Sentinels of the Deep: INS Karanj

By Janhavi Lokegaonkar, Senior Research Associate, Maritime History Society

The efficacy of submarines as a potent military machine was established during the Second World War. Since then, the advancement of these submersible combat vessels have earned them the sobriquet of ‘silent killers of the deep’. They are valued for their relative undetectability underwater and capability to sneak up and destroy a much stronger warships using lethal torpedoes or anti-ship missiles. This gives them the badge of being one of the best deterrents that any navy can possess. The Indian Navy inducted its first submarines in 1967, which were the Foxtrot-class submarines from the erstwhile Soviet Union. Today, the Indian Navy submarine arm has come a long way progressing towards indigenous construction and demonstrating India’s technological prowess. Continue reading “Sentinels of the Deep: INS Karanj”

INS Viraat – The Unfading Legacy

By Amruta Talawadekar & Janhavi Lokegaonkar, Senior Research Associates, Maritime History Society

This day, in the year 2017, i.e., 06 March, was when India’s second aircraft carrier, the mighty INS Viraat was decommissioned after 30 years of glorious service to the nation. This article is written as a tribute to this unique warship, which kept India’s shores safe and citizens protected during one of the most challenging times in our nation’s history. Thus, this article intends to rewind the clock and take a peek at those glory days through the eyes of one of its Captains who commanded INS Viraat when it was in full sail on the Indian high seas. Continue reading “INS Viraat – The Unfading Legacy”

HMS TRINCOMALEE: A LIVING PROWESS OF SHIPBUILDING

By Saba Purkar, Project Research Associate, MHS

The average lifespan of a ship at sea is considered as 25-30 years. After that, the maintenance of the ship becomes too expensive and dangerous to voyage in. However, today i.e 12 October marks the launch date of the Royal Navy’s Leda class frigate HMS Trincomalee who carries in her bones over two centuries worth of history, making her the oldest afloat surviving warship of Great Britain. What is interesting and makes it relevant to us is that this ‘Grand Old Lady’ was built in the Bombay dockyards by none other than the famed Wadia shipbuilders.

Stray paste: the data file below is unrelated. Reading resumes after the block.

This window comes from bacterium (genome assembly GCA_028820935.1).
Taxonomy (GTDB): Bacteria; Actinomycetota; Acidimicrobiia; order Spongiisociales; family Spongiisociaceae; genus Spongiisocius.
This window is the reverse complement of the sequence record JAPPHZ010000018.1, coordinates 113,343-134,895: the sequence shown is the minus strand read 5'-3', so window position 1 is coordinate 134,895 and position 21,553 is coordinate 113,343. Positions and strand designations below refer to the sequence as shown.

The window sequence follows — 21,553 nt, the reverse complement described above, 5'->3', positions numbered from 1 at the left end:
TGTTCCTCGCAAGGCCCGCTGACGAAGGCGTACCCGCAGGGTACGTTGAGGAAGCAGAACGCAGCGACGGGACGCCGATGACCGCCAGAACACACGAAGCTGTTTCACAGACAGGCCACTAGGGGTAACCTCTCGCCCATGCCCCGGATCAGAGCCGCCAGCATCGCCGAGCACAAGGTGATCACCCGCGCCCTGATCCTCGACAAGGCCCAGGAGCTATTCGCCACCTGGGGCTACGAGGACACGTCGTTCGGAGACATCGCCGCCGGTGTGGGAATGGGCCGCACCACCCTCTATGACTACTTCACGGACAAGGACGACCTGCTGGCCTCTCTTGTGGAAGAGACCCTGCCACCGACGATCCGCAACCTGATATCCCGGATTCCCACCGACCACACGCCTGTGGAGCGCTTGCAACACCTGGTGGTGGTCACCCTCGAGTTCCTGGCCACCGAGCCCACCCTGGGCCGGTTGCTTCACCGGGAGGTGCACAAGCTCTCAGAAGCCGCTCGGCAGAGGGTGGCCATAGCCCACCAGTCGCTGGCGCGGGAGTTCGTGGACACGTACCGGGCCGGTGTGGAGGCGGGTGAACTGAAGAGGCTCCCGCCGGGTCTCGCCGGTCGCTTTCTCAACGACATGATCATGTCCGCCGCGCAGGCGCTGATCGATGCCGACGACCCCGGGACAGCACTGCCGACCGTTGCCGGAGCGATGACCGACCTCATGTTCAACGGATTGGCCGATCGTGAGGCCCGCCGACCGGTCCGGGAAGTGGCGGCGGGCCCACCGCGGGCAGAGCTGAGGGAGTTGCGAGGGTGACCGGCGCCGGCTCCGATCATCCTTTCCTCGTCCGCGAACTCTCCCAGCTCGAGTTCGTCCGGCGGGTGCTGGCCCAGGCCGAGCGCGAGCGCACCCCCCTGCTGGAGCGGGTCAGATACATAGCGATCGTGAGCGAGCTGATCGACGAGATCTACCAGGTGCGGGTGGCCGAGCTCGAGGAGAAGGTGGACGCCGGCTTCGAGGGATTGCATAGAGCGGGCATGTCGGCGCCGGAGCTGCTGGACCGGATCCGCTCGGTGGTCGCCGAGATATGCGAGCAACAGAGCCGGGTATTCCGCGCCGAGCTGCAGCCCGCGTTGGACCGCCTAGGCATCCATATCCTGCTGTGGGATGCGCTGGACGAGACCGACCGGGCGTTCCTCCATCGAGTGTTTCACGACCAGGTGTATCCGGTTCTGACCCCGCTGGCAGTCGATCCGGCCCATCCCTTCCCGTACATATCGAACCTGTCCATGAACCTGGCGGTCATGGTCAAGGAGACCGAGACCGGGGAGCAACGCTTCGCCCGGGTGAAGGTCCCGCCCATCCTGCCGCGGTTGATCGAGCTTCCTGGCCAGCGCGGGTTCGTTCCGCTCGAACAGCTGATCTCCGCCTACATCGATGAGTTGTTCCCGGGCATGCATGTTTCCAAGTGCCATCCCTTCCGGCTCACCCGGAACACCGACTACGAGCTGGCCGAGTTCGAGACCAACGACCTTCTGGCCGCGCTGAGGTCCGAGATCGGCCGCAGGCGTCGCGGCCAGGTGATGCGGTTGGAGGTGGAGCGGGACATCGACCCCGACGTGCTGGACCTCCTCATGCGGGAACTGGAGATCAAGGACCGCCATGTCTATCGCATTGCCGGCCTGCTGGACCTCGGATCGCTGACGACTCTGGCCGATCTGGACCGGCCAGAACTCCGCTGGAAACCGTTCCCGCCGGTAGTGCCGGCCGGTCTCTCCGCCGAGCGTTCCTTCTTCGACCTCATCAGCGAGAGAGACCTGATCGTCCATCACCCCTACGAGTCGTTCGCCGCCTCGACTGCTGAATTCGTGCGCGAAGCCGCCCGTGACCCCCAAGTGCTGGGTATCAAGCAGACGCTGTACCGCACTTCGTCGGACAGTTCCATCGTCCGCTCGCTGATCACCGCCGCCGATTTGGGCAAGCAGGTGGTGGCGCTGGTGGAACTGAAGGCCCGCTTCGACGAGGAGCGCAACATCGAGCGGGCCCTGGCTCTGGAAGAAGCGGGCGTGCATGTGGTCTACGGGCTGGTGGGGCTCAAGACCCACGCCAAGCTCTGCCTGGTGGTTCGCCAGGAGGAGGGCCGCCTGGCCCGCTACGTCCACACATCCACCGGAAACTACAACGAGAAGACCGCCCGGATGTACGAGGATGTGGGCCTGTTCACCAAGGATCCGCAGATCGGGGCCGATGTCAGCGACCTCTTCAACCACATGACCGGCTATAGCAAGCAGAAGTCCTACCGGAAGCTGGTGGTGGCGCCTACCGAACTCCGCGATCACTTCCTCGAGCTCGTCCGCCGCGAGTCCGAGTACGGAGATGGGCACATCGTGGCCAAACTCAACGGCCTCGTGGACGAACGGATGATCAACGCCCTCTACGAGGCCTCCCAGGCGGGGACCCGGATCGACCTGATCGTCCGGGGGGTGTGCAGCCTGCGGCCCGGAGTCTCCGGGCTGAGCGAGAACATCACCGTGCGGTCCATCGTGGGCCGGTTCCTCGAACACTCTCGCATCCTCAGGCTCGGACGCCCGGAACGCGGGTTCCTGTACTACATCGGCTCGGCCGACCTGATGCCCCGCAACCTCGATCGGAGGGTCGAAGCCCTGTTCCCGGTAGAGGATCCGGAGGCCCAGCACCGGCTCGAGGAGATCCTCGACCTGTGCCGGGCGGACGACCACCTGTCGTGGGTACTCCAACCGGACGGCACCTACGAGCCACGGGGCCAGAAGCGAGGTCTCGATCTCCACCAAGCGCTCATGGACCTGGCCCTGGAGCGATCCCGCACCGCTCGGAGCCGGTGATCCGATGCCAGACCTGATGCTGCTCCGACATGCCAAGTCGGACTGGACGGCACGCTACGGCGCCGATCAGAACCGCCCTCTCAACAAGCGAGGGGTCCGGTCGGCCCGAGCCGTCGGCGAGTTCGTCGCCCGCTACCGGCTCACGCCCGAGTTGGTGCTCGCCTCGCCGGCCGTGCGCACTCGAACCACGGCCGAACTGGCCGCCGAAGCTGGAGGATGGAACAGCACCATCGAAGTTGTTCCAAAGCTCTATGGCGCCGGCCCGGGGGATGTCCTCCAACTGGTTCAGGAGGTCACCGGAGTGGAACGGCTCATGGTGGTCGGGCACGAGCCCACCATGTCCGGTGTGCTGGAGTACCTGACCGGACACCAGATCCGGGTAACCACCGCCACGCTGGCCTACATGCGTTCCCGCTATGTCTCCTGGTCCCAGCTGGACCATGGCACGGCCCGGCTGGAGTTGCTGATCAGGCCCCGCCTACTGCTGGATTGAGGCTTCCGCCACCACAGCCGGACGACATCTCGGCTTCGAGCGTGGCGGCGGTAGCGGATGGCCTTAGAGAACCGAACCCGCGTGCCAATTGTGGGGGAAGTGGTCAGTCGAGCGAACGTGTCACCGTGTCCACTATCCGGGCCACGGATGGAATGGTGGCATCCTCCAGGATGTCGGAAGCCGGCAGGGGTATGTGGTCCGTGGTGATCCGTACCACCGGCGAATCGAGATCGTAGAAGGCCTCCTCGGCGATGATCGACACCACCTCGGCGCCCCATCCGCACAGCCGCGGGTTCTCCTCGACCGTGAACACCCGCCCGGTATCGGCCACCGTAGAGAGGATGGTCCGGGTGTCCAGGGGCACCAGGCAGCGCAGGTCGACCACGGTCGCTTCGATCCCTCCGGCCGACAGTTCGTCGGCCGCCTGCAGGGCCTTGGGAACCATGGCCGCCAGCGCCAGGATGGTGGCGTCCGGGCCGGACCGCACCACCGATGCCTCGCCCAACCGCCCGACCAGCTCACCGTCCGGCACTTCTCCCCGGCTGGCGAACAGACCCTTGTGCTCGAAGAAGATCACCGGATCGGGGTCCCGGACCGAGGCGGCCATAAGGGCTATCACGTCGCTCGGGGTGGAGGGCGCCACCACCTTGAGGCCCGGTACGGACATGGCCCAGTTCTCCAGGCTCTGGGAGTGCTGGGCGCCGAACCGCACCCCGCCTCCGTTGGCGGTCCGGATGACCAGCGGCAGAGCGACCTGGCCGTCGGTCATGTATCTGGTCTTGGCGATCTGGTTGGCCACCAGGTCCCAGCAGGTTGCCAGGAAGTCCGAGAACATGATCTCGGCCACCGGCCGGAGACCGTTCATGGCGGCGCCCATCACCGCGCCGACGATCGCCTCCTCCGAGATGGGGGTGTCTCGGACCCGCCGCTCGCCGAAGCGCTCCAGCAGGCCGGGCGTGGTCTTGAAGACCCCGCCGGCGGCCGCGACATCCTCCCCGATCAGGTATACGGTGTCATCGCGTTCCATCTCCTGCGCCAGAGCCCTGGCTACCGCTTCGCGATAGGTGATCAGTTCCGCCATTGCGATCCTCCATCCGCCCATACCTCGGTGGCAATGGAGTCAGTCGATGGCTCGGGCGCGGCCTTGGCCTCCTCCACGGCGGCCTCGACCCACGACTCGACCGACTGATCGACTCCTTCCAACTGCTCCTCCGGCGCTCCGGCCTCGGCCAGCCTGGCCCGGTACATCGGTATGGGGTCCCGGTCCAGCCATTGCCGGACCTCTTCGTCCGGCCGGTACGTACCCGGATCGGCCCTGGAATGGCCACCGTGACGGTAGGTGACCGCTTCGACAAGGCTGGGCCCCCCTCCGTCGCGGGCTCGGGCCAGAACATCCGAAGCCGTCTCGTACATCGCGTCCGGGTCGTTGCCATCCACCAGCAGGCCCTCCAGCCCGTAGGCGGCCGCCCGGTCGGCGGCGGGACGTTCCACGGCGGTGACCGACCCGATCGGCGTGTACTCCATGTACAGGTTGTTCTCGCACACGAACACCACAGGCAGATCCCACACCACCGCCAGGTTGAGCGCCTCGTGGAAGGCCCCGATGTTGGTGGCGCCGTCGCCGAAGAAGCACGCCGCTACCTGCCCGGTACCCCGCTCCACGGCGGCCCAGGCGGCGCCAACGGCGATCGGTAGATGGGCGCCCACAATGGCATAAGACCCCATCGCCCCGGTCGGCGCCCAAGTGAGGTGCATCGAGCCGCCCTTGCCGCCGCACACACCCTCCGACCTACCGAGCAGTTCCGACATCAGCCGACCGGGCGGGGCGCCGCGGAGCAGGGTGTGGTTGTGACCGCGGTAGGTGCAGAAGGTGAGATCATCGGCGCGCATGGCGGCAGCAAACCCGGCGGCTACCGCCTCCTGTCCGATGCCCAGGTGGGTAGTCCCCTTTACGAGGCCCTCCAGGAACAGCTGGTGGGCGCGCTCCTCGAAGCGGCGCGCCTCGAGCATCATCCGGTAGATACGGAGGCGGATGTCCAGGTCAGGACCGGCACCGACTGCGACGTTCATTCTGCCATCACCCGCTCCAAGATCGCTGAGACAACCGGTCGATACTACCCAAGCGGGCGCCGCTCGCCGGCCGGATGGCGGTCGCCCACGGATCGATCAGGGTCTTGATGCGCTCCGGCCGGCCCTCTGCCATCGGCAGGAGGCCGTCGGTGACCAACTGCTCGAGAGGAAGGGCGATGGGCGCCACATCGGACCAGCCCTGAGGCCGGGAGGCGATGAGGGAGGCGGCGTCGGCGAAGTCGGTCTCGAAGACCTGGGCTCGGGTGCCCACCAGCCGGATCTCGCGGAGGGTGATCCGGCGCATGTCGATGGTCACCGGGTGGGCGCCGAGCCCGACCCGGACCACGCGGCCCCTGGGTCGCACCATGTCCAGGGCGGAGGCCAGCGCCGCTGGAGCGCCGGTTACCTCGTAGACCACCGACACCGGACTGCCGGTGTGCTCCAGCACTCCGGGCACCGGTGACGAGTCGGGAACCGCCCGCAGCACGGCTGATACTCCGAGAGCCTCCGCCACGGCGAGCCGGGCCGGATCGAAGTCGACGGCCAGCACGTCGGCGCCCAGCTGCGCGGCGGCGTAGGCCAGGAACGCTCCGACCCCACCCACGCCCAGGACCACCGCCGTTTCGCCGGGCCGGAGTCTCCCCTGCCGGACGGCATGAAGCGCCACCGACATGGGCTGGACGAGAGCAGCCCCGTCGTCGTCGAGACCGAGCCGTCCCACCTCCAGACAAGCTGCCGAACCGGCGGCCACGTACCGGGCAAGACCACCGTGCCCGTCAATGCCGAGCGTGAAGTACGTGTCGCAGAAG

The ships of East India Company covered a wide range of trade routes and to tap into this network they established a shipbuilding industry in Bombay under the local builders, the Wadia’s in this case. The HMS Trincomalee was built after the end of the Napoleonic wars by the Wadia group in Bombay at a whopping cost of 23,000 pounds back then. It was in May of 1816 that the work of building this ship began after none other than the master builder Mr. Jamsetjee Bomanjee Wadia himself hammered a ceremonial engraved silver nail into the ship’s keel, which was considered vital for ships well-being, according to the Parsi Zoroastrian tradition. What sets this ship apart from her sisters is that, she is made of teakwood in place of the commonly used oak. This was probably because of the scarcity of oak wood in Britain, in those times, owing to the rapid shipbuilding during the Napoleonic wars.

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Building a Reed Boat

By Amruta Talawadekar, Research Associate, Maritime History Society

Most of us have ferried across water in boats to a touristy destination. Most of these boats that we use are made out of wood or steel. Have you ever wondered what form of boats the habitants during the Indus Valley Civilisation used, almost 5000 years ago? The answer is a Reed Boat. Today if you want to see a reed boat in India, it will probably be only on the Maritime History Society’s logo which was designed by its founder Late VAdm MP Awati or you might have to travel all the way to Bolivia or Peru. Let’s explore how a Reed Boat is made.

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CAN WE HAVE THE ANCIENT SAILING EXPERIENCE?

By Dennard H D’Souza, Research Associate, Maritime History Society

While flipping through the pages of history, we hear the stories of great maritime voyages undertaken by brave Indian Sailors. Be it the stories of the Kalingan Sandabha who sailed from the coast of Odisha to the far-flung Bali some two thousand years ago, or be it the great Chola fleet that ploughed through the waters of the Indian Ocean to capture the lofty city gate, Vidydhara Torana of the Sri Vijayans. Don’t we feel the urge to witness those momentous events of Indian Maritime history? Don’t we want to experience the briny sprays that waft through the breeze as the sails hoist high? Many of us pine for that experience but some have managed to recreate nostalgic experience by reenacting such ambitious voyages.

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The Maritime Records

By Amruta Talawadekar, Research Associate, Maritime History Society

 Heritage is what has been passed on from one generation to another. It includes buildings, tradition, culture, practices etc. which possess values and are a treasure to us. India has had a rich maritime history since the prehistoric times. Although very little has been recorded during prehistoric times, the historic era gives an insight on the maritime richness that the subcontinent has inherited. Written and documented records are a vital proof of historicity which has led to an understanding of this vast knowledge and heritage without practically experiencing it. Through ages, written records, cartographic sketches, inscriptions and murals have helped discover a lot in the maritime field

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